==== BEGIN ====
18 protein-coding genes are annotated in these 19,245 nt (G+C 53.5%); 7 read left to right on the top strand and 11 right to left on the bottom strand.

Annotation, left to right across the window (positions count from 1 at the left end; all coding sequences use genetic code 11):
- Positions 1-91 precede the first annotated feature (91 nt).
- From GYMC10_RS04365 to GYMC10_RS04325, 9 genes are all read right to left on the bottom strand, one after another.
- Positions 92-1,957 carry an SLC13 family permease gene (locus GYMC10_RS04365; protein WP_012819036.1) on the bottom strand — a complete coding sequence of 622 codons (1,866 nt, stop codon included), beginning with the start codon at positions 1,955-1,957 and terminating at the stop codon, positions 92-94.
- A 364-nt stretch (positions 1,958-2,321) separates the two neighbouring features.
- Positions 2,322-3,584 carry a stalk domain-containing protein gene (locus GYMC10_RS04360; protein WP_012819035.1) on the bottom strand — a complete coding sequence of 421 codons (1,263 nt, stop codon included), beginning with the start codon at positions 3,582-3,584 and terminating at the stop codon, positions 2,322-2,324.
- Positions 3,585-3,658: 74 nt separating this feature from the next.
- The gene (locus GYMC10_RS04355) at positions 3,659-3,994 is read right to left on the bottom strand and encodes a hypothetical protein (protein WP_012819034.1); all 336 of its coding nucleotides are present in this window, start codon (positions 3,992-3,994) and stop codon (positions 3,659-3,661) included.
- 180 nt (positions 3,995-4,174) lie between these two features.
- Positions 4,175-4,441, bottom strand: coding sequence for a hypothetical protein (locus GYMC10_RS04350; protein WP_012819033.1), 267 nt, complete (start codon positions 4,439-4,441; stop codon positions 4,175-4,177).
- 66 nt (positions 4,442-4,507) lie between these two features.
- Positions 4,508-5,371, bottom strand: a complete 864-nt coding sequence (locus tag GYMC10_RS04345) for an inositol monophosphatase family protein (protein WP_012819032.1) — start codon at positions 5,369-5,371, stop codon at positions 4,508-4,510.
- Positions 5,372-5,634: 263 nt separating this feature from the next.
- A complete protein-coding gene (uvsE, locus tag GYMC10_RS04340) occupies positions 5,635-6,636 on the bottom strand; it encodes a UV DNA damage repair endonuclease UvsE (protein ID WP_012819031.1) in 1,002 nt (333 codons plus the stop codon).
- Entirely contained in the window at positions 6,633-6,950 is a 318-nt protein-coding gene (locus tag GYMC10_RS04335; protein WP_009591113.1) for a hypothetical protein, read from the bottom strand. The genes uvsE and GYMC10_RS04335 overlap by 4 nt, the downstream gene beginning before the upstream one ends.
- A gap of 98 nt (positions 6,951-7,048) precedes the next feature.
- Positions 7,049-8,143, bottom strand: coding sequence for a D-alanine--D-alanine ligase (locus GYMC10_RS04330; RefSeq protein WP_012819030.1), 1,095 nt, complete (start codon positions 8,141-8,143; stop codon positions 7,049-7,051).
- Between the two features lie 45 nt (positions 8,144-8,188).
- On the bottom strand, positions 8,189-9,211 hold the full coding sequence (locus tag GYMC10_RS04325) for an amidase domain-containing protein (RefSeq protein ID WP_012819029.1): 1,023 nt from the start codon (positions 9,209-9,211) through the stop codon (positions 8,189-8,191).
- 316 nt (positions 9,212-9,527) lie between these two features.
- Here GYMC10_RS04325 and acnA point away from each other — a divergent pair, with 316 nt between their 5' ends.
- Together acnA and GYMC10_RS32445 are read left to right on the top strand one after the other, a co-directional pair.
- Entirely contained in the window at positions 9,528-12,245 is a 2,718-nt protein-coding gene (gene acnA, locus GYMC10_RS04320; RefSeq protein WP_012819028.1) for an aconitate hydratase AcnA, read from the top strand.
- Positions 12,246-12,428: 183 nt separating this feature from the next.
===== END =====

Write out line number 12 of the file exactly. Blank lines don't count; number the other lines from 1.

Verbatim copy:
- 66 nt (positions 4,442-4,507) lie between these two features.